February 11, 2021—Kīlauea summit eruption contour map showing lava lake level and elevations of features within the caldera

    A helicopter overflight on February 9, 2021, at approximately 9:20 a.m. HST
    February 10, 2021

    February 9, 2021—Kīlauea summit eruption thermal map constructed from aerial imagery

    This map of Halema‘uma‘u at the summit of Kīlauea shows 20 m (66 ft) contour lines
    February 5, 2021

    Kīlauea summit eruption contour map showing lava lake level and elevations of features within the caldera

    A helicopter overflight on February 1, 2021, at approximately 10:30 a.m. HST allowed for aerial visual and thermal imagery
    February 2, 2021

    February 1, 2021—Kīlauea summit eruption thermal map constructed from aerial imagery

    Kīlauea summit eruption contour map showing lava lake level and elevations of features within the caldera
    January 29, 2021

    Kīlauea summit eruption contour map showing lava lake level and elevations of features within the caldera

    Color map of volcano summit
    January 25, 2021

    January 25, 2021—Kīlauea summit eruption contour map showing lava lake level and elevations of features within the caldera

    This compilation shows nine thermal maps created for the ongoing eruption in Halema‘uma‘u, at the summit of Kīlauea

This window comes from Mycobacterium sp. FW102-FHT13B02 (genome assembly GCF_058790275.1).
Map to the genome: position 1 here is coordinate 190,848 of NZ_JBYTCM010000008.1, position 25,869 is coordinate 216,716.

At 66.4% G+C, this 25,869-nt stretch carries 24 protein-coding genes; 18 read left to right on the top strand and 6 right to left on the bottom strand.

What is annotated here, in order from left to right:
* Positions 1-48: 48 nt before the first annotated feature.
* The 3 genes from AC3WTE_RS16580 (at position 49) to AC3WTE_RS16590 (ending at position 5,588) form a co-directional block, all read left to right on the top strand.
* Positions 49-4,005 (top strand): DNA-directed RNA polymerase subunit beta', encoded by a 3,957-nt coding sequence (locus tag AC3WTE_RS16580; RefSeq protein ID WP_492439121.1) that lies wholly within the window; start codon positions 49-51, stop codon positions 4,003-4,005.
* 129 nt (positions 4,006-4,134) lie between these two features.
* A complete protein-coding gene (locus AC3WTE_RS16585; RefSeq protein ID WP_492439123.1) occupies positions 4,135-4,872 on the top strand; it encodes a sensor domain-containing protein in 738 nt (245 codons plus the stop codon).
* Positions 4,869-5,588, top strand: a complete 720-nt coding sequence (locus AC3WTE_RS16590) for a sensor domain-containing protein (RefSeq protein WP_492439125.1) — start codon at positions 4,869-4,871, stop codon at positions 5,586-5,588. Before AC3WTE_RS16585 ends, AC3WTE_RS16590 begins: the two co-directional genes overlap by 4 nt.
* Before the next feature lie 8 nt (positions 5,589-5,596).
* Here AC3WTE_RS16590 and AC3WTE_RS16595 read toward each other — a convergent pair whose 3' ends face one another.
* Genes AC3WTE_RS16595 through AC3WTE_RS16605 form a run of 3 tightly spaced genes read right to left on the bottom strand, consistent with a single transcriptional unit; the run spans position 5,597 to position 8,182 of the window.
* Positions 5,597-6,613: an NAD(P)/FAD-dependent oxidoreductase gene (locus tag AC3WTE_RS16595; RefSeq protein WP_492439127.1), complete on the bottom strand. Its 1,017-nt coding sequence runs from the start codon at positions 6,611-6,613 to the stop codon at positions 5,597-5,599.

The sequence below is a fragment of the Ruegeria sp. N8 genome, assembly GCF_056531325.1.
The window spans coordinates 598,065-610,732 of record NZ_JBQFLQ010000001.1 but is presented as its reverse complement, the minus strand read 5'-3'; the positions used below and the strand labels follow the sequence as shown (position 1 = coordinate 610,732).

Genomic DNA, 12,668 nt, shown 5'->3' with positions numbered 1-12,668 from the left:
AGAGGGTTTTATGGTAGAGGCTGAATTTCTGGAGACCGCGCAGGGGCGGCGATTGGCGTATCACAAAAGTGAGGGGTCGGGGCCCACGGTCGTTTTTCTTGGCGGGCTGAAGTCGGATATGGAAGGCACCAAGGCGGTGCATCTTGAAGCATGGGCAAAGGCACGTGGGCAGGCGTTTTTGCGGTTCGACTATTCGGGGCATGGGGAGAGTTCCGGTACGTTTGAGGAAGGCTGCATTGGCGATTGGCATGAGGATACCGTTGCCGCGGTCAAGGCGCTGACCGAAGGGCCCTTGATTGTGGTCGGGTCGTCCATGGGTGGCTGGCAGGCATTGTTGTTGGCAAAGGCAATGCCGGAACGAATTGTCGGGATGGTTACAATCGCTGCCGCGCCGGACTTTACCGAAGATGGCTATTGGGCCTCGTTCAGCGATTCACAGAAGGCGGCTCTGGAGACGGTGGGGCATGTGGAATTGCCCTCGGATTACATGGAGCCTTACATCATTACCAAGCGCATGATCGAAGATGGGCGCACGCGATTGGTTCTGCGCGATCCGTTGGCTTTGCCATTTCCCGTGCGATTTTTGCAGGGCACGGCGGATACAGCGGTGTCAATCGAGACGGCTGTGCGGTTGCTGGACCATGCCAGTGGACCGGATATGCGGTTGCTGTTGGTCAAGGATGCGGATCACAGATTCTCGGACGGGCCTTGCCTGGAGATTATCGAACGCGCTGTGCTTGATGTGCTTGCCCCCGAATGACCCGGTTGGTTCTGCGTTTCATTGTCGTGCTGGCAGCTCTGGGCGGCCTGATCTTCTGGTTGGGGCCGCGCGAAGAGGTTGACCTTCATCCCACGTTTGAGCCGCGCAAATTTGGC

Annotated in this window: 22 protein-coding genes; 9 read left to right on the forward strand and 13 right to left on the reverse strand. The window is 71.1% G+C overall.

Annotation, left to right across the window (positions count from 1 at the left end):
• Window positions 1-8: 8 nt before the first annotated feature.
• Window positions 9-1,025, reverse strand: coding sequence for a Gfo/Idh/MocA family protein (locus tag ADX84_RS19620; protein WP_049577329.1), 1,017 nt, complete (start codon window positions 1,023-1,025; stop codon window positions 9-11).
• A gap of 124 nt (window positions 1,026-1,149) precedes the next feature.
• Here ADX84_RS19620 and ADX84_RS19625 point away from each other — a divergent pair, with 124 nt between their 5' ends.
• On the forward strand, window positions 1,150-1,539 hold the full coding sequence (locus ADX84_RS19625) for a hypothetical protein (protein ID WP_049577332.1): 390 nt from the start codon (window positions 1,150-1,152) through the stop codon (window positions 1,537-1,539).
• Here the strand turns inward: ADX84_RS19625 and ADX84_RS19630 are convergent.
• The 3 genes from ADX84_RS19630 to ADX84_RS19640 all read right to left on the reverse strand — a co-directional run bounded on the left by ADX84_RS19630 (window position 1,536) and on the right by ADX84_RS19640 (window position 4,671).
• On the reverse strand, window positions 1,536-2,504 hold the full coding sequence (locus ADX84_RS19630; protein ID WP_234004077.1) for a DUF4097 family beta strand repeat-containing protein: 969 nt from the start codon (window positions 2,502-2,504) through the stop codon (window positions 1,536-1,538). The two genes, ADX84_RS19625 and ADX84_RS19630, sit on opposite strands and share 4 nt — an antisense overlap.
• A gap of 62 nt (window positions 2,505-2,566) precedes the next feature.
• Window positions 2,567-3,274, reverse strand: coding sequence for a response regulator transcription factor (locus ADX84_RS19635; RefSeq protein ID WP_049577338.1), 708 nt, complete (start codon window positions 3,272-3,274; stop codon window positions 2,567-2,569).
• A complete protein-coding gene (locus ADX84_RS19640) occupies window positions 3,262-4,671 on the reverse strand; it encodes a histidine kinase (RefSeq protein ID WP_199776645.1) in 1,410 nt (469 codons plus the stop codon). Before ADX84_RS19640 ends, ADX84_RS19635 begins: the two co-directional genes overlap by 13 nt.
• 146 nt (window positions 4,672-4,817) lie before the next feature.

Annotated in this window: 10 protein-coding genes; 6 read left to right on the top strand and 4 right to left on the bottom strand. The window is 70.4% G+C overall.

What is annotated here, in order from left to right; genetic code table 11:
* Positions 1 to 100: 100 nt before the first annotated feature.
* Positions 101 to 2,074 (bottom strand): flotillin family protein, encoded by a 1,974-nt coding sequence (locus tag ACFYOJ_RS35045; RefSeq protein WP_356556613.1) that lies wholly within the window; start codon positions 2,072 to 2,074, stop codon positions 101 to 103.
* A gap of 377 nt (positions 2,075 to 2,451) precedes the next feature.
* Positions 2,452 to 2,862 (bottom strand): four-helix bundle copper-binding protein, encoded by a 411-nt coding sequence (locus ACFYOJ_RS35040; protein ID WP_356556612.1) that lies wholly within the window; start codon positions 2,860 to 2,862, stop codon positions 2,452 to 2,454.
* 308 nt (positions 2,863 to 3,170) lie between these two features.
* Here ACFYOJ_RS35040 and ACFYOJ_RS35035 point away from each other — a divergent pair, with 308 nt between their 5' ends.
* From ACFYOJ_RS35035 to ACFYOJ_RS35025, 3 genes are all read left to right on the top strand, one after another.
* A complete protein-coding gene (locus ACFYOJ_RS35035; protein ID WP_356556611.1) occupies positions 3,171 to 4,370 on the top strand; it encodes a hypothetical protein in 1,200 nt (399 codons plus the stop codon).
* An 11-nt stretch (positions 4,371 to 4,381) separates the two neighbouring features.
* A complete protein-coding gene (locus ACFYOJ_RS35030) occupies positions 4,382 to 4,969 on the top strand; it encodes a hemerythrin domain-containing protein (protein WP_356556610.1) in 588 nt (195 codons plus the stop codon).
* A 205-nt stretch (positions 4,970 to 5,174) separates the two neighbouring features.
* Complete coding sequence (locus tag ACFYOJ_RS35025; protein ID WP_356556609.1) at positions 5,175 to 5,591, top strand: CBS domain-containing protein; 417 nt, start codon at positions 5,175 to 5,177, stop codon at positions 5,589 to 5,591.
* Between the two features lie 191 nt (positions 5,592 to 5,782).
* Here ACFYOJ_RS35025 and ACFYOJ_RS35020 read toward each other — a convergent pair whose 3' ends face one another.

January 13, 2021

    A compilation of nine thermal maps created for the ongoing eruption in Halema‘uma‘u, at the summit of Kīlauea.

    A helicopter overflight on January 12, 2021, at approximately 11:00 a.m. HST
    January 12, 2021

    January 12, 2021—Kīlauea summit eruption thermal map constructed from aerial imagery

    Thermal map from a helicopter overflight on January 7, 2021, at approximately 10:30 a.m. HST
    January 7, 2021

    January 7, 2021—Kīlauea summit eruption thermal map constructed from aerial imagery

    Color map of lava lake temperature
    January 6, 2021

    January 5, 2021—Kīlauea summit eruption thermal map constructed from aerial imagery

    Filter Total Items: 112
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    Year Published: 2020

    Seismic and geodetic progression of the 2018 summit caldera collapse of Kīlauea Volcano

    The 2018 eruption of Kīlauea volcano, Hawaiʻi, resulted in a major collapse of the summit caldera along with an effusive eruption in the lower East Rift Zone. The caldera collapse comprised 62 highly similar collapse cycles of strong ground deformation and earthquake swarms that ended with a magnitude 5 collapse event and one partial cycle that...

    Tepp, Gabrielle; Hotovec-Ellis, Alicia J.; Shiro, Brian; Johanson, Ingrid; Thelen, Weston; Haney, Matthew M.

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    Year Published: 2020

    Sedimentary evidence of prehistoric distant-source tsunamis in the Hawaiian Islands

    Over the past 200 years of written records, the Hawaiian Islands have experienced tens of tsunamis generated by earthquakes in the subduction zones of the Pacific "Ring of Fire" (e.g., Alaska-Aleutian, Kuril-Kamchatka, Chile, and Japan). Mapping and dating anomalous beds of sand and silt deposited by tsunamis in low-lying areas along Pacific...

    La Selle, Seanpaul; Richmond, Bruce M.; Jaffe, Bruce E.; Nelson, Alan; Griswold, Frances; Arcos, Maria E.M.; Chague, Catherine; Bishop, James M.; Bellanova, Piero; Kane, Haunani H.; Lunghino, Brent D.; Gelfenbaum, Guy R.